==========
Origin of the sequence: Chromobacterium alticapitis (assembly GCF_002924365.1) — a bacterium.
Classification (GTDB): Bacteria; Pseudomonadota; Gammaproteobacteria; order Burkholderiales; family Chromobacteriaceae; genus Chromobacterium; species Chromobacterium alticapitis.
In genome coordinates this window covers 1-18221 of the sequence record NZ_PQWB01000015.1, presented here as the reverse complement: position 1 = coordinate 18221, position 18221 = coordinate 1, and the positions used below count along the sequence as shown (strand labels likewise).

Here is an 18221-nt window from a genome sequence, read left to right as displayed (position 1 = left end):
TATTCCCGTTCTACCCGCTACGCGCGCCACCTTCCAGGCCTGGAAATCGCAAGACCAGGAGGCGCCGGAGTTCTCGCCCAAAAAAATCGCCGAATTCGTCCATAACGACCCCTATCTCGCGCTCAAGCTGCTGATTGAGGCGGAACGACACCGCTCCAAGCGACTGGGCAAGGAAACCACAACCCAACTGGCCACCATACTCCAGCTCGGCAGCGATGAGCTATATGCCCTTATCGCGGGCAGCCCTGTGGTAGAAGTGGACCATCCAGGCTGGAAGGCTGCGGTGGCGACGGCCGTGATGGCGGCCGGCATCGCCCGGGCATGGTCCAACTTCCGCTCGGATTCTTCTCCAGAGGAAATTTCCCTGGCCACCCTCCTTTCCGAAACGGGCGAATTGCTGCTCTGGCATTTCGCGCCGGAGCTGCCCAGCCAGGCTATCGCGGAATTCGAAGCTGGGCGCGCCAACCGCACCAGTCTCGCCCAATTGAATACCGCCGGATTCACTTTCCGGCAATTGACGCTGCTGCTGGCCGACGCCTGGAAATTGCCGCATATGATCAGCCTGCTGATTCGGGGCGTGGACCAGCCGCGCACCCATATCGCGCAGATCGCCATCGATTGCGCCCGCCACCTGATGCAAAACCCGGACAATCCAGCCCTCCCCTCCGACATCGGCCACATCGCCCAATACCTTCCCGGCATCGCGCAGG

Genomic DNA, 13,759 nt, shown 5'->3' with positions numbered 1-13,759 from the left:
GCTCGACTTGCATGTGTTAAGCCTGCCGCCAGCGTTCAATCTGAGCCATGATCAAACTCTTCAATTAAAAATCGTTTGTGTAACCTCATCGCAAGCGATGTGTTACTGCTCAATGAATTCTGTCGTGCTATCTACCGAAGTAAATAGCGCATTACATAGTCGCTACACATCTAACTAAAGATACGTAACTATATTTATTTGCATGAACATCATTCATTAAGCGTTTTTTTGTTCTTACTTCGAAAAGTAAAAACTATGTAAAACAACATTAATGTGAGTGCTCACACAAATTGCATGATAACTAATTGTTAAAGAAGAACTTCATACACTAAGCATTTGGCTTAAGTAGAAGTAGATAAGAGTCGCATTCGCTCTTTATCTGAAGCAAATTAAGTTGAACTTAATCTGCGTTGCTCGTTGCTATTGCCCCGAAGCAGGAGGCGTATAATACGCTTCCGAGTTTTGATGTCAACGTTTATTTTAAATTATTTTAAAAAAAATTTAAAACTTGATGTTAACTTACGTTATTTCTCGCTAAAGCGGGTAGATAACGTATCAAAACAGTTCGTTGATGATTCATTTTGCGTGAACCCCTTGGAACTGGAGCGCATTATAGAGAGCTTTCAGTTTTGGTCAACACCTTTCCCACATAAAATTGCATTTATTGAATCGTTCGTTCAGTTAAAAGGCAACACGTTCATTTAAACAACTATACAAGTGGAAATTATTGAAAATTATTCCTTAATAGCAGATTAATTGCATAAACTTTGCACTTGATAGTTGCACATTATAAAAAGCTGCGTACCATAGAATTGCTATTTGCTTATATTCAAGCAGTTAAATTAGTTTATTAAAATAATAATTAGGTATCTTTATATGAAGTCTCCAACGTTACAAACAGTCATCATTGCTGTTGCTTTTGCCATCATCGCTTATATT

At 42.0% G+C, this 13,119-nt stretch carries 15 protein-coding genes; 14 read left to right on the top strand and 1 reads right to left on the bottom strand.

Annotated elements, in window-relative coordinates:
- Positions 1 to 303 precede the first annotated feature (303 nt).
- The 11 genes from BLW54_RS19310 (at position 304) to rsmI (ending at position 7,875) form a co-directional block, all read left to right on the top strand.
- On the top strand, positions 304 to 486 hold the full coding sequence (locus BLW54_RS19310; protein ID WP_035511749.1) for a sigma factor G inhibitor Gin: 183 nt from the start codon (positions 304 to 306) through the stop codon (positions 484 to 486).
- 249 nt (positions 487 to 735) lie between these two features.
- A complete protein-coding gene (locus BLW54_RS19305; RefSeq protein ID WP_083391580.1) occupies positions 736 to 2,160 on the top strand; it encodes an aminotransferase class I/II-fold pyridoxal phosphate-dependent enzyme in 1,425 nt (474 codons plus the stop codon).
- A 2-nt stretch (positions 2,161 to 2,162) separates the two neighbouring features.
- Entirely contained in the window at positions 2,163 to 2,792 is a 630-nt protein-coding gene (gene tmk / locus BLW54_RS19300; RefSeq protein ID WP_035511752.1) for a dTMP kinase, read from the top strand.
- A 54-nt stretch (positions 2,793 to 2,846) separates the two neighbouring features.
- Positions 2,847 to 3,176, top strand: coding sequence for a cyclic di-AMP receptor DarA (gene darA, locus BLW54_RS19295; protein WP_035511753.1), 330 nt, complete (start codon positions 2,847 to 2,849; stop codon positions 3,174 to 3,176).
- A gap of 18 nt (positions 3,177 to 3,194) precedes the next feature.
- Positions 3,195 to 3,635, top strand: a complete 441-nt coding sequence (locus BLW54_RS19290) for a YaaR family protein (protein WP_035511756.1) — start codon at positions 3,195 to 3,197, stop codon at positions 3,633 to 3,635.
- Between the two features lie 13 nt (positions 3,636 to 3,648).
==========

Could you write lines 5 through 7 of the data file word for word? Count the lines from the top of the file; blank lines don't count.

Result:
TATTCCCGTTCTACCCGCTACGCGCGCCACCTTCCAGGCCTGGAAATCGCAAGACCAGGAGGCGCCGGAGTTCTCGCCCAAAAAAATCGCCGAATTCGTCCATAACGACCCCTATCTCGCGCTCAAGCTGCTGATTGAGGCGGAACGACACCGCTCCAAGCGACTGGGCAAGGAAACCACAACCCAACTGGCCACCATACTCCAGCTCGGCAGCGATGAGCTATATGCCCTTATCGCGGGCAGCCCTGTGGTAGAAGTGGACCATCCAGGCTGGAAGGCTGCGGTGGCGACGGCCGTGATGGCGGCCGGCATCGCCCGGGCATGGTCCAACTTCCGCTCGGATTCTTCTCCAGAGGAAATTTCCCTGGCCACCCTCCTTTCCGAAACGGGCGAATTGCTGCTCTGGCATTTCGCGCCGGAGCTGCCCAGCCAGGCTATCGCGGAATTCGAAGCTGGGCGCGCCAACCGCACCAGTCTCGCCCAATTGAATACCGCCGGATTCACTTTCCGGCAATTGACGCTGCTGCTGGCCGACGCCTGGAAATTGCCGCATATGATCAGCCTGCTGATTCGGGGCGTGGACCAGCCGCGCACCCATATCGCGCAGATCGCCATCGATTGCGCCCGCCACCTGATGCAAAACCCGGACAATCCAGCCCTCCCCTCCGACATCGGCCACATCGCCCAATACCTTCCCGGCATCGCGCAGG

Genomic DNA, 13,759 nt, shown 5'->3' with positions numbered 1-13,759 from the left:
GCTCGACTTGCATGTGTTAAGCCTGCCGCCAGCGTTCAATCTGAGCCATGATCAAACTCTTCAATTAAAAATCGTTTGTGTAACCTCATCGCAAGCGATGTGTTACTGCTCAATGAATTCTGTCGTGCTATCTACCGAAGTAAATAGCGCATTACATAGTCGCTACACATCTAACTAAAGATACGTAACTATATTTATTTGCATGAACATCATTCATTAAGCGTTTTTTTGTTCTTACTTCGAAAAGTAAAAACTATGTAAAACAACATTAATGTGAGTGCTCACACAAATTGCATGATAACTAATTGTTAAAGAAGAACTTCATACACTAAGCATTTGGCTTAAGTAGAAGTAGATAAGAGTCGCATTCGCTCTTTATCTGAAGCAAATTAAGTTGAACTTAATCTGCGTTGCTCGTTGCTATTGCCCCGAAGCAGGAGGCGTATAATACGCTTCCGAGTTTTGATGTCAACGTTTATTTTAAATTATTTTAAAAAAAATTTAAAACTTGATGTTAACTTACGTTATTTCTCGCTAAAGCGGGTAGATAACGTATCAAAACAGTTCGTTGATGATTCATTTTGCGTGAACCCCTTGGAACTGGAGCGCATTATAGAGAGCTTTCAGTTTTGGTCAACACCTTTCCCACATAAAATTGCATTTATTGAATCGTTCGTTCAGTTAAAAGGCAACACGTTCATTTAAACAACTATACAAGTGGAAATTATTGAAAATTATTCCTTAATAGCAGATTAATTGCATAAACTTTGCACTTGATAGTTGCACATTATAAAAAGCTGCGTACCATAGAATTGCTATTTGCTTATATTCAAGCAGTTAAATTAGTTTATTAAAATAATAATTAGGTATCTTTATATGAAGTCTCCAACGTTACAAACAGTCATCATTGCTGTTGCTTTTGCCATCATCGCTTATATT